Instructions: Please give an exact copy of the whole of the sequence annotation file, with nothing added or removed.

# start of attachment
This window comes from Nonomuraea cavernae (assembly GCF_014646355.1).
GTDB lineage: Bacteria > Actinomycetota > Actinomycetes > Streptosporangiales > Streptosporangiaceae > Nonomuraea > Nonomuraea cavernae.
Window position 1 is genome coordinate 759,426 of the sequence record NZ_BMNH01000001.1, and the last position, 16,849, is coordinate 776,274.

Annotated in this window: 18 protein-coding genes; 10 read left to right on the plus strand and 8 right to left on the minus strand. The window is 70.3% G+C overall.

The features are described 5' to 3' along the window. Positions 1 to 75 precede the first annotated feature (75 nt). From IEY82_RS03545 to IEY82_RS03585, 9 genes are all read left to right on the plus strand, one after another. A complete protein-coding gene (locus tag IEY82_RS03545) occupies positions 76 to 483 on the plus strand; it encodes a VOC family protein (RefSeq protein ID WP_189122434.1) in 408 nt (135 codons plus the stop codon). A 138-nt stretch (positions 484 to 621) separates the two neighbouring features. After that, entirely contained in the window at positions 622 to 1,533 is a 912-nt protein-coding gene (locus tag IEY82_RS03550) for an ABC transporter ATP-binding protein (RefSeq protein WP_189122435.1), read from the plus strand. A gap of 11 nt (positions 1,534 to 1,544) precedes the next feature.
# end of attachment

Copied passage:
This window comes from Nonomuraea cavernae (assembly GCF_014646355.1).
GTDB lineage: Bacteria > Actinomycetota > Actinomycetes > Streptosporangiales > Streptosporangiaceae > Nonomuraea > Nonomuraea cavernae.
Window position 1 is genome coordinate 759,426 of the sequence record NZ_BMNH01000001.1, and the last position, 16,849, is coordinate 776,274.

Annotated in this window: 18 protein-coding genes; 10 read left to right on the plus strand and 8 right to left on the minus strand. The window is 70.3% G+C overall.

The features are described 5' to 3' along the window. Positions 1 to 75 precede the first annotated feature (75 nt). From IEY82_RS03545 to IEY82_RS03585, 9 genes are all read left to right on the plus strand, one after another. A complete protein-coding gene (locus tag IEY82_RS03545) occupies positions 76 to 483 on the plus strand; it encodes a VOC family protein (RefSeq protein ID WP_189122434.1) in 408 nt (135 codons plus the stop codon). A 138-nt stretch (positions 484 to 621) separates the two neighbouring features. After that, entirely contained in the window at positions 622 to 1,533 is a 912-nt protein-coding gene (locus tag IEY82_RS03550) for an ABC transporter ATP-binding protein (RefSeq protein WP_189122435.1), read from the plus strand. A gap of 11 nt (positions 1,534 to 1,544) precedes the next feature.